Date of Completion


Document Type

Honors College Thesis


Rubenstein School of Environment and Natural Resources

Thesis Type

Honors College

First Advisor

J. Ellen Marsden

Second Advisor

Matthew Futia

Third Advisor

Paige Blaker


Salvelinus namaycush, lipids, Lake Champlain, stocking, strains


Lake trout in Lake Champlain were extirpated around 1900 and re-introduced through stocking in 1958. Lake trout populations in this system consist of Seneca Lake (Seneca) strain stocked by New York State Department of Environmental Conservation (NYSDEC), Lake Champlain Domestic (LCD) strain stocked by Vermont Department of Fish and Wildlife (VTDFW), and naturally produced (wild) individuals. Post-stocking performance of the two hatchery strains has not been evaluated or compared with wild fish performance. A lipid content analysis, combined with genetic identification, was used to compare juvenile performance among these three groups. Lipid content of the two stocked strains were similar across ages and regions and were significantly greater than (Seneca) or equal to (LCD) the lipid content of the wild population. Thus, both stocking strategies likely produce fish with sufficient lipid content for survival. However, substantially fewer LCD strain juveniles were found at older ages than Seneca strain fish indicating other factors may cause different survival rates between the two strains, but needs to be investigated further. Seneca strain lake trout are no longer stocked in Lake Champlain, but understanding differences in performance between the Seneca and LCD strain lake trout is important for management. Sustaining the wild lake trout population would benefit from stocking the most fit hatchery juveniles and lake trout stocking strategies in Lake Champlain may need to adjust. On a broader scale, this study highlights the importance of assessing stocked fish health so valuable money, time, and fish are used effectively.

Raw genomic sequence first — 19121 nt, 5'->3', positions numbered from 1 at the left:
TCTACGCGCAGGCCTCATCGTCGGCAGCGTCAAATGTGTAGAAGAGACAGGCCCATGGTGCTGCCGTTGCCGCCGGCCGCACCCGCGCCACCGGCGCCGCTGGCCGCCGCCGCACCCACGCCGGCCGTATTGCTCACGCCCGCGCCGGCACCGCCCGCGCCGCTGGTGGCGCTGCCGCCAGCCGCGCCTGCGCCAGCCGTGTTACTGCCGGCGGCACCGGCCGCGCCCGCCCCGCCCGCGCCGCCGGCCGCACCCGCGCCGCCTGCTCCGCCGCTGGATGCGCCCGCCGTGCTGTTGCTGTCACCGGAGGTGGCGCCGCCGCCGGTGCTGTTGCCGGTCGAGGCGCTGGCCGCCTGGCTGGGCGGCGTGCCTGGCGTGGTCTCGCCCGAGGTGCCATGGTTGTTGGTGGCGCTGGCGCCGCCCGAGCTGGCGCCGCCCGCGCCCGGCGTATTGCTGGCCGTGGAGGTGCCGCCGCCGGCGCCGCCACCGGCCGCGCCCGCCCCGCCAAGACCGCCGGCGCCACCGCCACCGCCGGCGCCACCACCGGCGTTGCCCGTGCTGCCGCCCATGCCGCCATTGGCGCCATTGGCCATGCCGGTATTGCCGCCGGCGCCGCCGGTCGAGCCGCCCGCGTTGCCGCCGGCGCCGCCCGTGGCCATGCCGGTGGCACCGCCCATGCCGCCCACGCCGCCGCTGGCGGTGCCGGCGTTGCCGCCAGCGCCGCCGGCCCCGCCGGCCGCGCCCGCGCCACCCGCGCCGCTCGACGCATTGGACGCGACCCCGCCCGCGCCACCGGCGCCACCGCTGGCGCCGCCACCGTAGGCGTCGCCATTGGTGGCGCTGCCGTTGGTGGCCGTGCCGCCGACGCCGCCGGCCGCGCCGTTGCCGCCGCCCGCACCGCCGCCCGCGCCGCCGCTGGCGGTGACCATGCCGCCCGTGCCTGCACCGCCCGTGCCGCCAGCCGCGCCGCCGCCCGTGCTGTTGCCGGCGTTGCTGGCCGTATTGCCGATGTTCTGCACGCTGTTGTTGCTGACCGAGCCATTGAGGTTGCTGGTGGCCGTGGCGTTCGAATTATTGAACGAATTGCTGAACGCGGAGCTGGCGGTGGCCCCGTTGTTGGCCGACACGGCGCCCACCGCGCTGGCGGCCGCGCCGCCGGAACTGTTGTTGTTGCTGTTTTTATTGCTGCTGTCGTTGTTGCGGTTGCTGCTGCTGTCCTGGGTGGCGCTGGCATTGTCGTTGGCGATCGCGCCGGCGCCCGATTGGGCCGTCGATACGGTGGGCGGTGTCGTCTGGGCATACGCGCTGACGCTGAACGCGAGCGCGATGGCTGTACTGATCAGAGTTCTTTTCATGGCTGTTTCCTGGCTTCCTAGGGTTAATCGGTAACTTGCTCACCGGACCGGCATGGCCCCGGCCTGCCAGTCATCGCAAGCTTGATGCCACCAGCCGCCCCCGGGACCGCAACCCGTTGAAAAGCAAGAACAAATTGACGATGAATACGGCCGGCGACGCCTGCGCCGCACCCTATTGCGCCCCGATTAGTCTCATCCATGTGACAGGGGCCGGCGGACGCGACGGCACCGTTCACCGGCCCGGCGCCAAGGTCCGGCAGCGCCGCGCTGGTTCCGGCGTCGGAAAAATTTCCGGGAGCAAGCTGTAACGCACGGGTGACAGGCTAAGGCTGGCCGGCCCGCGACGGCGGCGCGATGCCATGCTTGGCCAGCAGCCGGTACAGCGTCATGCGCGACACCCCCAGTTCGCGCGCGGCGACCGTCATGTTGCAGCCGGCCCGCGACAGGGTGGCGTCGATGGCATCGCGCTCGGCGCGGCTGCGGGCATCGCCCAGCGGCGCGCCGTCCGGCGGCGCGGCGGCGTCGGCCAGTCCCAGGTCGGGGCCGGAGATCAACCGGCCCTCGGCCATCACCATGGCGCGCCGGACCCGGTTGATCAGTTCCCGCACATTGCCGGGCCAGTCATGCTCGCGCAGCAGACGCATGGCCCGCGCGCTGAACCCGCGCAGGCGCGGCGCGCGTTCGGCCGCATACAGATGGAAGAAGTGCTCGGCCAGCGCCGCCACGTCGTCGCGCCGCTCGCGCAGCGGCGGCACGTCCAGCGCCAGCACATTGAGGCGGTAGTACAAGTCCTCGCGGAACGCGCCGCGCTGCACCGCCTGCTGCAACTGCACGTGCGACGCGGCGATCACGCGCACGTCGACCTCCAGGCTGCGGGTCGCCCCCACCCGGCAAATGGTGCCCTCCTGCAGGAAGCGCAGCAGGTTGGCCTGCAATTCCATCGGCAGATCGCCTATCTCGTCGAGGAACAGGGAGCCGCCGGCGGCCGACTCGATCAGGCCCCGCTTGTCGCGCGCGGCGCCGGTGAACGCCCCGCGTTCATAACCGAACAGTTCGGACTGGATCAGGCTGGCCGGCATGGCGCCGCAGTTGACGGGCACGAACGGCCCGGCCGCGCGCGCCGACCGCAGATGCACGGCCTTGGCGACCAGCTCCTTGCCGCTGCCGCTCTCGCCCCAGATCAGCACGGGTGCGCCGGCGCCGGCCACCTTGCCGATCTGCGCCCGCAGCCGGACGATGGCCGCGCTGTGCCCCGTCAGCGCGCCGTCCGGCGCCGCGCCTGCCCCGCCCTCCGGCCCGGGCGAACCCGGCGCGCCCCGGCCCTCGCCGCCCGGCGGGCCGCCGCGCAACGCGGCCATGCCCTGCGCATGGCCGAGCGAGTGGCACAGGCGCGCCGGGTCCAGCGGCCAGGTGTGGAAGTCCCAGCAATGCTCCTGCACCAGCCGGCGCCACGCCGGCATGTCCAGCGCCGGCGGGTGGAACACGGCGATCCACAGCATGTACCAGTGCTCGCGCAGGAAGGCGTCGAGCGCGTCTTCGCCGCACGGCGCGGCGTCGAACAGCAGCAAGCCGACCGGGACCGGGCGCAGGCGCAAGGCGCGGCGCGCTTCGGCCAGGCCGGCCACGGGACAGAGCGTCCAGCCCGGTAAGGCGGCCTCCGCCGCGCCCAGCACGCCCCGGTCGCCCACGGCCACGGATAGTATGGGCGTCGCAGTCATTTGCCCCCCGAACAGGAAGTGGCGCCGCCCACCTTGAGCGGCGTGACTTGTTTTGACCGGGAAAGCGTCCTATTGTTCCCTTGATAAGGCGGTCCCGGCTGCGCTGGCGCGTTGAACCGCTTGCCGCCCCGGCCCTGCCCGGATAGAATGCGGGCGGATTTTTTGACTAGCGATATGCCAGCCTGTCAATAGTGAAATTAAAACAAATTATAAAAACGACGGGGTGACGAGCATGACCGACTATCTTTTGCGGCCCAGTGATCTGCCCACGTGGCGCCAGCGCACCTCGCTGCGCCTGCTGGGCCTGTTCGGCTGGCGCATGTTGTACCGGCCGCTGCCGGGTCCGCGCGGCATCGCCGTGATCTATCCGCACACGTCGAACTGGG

Creative Commons License

Creative Commons Attribution-Noncommercial-No Derivative Works 3.0 License
This work is licensed under a Creative Commons Attribution-Noncommercial-No Derivative Works 3.0 License.

Available for download on Friday, May 09, 2025